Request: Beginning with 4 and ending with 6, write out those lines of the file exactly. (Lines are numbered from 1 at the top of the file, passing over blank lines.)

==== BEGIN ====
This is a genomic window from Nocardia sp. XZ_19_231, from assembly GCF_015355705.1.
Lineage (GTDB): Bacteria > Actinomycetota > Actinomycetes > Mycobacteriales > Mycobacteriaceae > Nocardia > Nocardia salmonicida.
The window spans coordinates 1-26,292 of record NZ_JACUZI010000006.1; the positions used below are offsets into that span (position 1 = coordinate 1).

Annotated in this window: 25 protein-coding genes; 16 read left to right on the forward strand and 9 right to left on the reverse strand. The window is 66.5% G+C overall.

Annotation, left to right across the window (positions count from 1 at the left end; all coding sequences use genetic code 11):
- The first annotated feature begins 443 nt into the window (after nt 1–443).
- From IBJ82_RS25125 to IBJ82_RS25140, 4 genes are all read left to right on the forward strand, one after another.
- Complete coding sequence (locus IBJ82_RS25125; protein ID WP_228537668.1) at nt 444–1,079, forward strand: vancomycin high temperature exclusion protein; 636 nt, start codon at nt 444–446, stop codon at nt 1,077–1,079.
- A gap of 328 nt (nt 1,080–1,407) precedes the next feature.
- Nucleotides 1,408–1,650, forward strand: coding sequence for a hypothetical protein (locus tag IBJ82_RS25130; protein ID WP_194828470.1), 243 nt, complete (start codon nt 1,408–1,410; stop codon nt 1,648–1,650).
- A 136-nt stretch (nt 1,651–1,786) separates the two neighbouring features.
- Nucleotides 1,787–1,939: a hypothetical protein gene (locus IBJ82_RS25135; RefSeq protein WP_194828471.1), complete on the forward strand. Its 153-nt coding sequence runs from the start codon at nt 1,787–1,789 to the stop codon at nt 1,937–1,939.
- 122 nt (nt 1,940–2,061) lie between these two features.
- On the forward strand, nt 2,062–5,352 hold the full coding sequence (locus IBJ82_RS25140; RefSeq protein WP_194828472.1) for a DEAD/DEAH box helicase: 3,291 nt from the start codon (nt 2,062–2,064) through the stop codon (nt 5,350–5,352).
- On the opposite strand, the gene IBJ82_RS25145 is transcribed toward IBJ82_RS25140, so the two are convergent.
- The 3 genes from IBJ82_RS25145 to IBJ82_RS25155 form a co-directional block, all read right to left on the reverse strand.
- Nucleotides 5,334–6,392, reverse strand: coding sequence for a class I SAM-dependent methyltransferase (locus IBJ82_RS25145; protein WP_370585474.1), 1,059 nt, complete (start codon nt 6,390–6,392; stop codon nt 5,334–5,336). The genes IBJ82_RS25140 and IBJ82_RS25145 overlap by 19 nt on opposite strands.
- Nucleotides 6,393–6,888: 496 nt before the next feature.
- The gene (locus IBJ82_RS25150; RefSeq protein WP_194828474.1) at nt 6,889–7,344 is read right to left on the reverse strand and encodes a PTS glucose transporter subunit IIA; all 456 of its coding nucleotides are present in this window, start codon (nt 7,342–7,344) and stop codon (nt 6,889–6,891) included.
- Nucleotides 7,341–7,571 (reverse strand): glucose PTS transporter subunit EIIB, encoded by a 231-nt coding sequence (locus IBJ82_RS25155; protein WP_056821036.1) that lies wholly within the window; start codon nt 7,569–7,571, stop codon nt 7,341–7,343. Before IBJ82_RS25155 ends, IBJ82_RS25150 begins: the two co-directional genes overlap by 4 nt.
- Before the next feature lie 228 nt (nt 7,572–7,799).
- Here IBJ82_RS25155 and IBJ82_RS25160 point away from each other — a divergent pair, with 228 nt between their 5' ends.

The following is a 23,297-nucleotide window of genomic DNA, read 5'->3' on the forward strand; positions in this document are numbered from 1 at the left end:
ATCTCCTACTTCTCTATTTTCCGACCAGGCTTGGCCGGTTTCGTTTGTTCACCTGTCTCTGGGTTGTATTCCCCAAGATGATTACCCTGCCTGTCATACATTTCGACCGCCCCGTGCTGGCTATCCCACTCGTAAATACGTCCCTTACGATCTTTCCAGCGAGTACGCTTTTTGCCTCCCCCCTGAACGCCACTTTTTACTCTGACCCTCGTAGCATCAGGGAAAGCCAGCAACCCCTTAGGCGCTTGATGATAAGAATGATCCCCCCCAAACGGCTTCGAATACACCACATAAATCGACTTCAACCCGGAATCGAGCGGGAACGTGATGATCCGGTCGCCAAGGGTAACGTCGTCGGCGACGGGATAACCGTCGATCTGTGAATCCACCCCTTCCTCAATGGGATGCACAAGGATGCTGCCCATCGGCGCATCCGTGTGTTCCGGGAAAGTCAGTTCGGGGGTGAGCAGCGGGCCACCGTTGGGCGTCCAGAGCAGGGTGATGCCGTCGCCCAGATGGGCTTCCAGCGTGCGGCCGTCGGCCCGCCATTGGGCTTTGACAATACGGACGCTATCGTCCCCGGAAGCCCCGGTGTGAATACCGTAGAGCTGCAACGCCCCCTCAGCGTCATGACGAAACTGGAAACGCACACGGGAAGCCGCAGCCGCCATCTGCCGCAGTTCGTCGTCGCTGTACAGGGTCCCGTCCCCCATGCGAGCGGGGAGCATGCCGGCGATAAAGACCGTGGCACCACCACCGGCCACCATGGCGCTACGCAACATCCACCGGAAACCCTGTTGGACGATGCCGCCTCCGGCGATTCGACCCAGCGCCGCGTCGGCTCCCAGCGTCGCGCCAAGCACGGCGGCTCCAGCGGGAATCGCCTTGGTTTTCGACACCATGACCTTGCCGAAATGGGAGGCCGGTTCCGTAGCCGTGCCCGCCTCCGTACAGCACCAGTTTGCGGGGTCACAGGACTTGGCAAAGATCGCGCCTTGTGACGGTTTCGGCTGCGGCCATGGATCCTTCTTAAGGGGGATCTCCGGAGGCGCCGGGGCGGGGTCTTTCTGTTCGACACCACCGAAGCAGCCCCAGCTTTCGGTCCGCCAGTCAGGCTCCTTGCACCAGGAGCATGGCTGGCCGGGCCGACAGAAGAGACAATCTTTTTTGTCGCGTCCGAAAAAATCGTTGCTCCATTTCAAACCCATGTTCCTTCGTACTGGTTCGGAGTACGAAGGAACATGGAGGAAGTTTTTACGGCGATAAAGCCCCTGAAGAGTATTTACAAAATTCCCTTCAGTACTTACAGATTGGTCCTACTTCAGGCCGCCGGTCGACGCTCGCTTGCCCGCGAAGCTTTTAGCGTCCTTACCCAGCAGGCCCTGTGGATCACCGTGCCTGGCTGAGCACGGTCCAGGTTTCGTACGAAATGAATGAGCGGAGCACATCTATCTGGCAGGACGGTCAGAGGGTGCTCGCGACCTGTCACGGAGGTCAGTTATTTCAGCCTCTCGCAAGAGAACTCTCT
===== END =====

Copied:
Annotated in this window: 25 protein-coding genes; 16 read left to right on the forward strand and 9 right to left on the reverse strand. The window is 66.5% G+C overall.

Annotation, left to right across the window (positions count from 1 at the left end; all coding sequences use genetic code 11):
- The first annotated feature begins 443 nt into the window (after nt 1–443).